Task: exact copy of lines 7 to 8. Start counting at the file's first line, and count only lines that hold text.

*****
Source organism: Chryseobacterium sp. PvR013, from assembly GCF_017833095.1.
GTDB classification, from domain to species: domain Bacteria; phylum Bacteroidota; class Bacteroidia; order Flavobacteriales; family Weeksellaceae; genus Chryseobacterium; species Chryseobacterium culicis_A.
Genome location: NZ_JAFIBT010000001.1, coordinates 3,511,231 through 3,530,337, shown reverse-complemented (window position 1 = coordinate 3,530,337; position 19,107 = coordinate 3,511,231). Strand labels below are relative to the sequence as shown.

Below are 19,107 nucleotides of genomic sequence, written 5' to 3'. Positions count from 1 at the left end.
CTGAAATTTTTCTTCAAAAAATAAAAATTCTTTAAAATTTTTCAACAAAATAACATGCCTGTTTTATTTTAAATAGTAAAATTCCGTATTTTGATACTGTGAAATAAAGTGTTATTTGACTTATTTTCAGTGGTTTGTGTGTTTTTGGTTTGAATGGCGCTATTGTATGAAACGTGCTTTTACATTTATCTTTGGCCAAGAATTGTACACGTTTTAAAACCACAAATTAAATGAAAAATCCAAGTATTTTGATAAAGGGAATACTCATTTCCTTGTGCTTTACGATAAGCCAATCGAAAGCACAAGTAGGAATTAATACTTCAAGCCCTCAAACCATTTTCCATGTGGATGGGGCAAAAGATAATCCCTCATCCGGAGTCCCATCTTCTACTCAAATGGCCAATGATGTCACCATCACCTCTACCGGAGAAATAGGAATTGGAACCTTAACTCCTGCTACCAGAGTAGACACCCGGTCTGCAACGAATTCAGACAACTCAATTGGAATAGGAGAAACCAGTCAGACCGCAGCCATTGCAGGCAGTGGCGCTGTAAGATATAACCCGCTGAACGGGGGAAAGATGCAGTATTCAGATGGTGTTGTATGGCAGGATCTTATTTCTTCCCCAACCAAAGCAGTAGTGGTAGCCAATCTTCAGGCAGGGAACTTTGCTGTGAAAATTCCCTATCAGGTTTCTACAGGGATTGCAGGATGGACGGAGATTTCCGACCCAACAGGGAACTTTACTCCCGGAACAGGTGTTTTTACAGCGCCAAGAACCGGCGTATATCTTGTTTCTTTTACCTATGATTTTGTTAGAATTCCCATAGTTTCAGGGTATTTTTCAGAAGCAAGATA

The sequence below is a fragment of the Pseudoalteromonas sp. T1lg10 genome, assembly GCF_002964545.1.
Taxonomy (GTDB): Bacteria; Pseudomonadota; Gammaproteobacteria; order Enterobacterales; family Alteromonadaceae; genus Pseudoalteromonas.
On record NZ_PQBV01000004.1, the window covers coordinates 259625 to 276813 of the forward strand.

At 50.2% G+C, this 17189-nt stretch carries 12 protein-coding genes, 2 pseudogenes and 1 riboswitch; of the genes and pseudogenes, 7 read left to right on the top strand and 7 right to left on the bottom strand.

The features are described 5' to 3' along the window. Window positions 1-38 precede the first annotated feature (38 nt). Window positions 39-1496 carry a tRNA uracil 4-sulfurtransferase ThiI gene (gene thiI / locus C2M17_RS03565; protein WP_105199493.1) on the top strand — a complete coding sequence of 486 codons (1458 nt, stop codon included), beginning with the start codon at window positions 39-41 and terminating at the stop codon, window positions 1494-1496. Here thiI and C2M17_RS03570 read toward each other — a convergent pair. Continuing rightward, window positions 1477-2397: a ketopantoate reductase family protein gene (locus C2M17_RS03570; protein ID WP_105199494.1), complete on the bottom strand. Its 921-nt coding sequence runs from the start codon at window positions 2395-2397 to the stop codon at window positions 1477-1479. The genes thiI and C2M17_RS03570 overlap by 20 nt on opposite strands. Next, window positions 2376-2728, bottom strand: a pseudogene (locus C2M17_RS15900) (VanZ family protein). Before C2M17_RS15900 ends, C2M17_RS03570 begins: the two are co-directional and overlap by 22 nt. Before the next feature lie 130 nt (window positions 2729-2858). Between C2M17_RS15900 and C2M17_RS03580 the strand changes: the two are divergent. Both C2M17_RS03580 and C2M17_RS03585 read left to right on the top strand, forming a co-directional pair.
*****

Taxonomy (GTDB): Bacteria; Pseudomonadota; Gammaproteobacteria; order Enterobacterales; family Alteromonadaceae; genus Pseudoalteromonas.
On record NZ_PQBV01000004.1, the window covers coordinates 259625 to 276813 of the forward strand.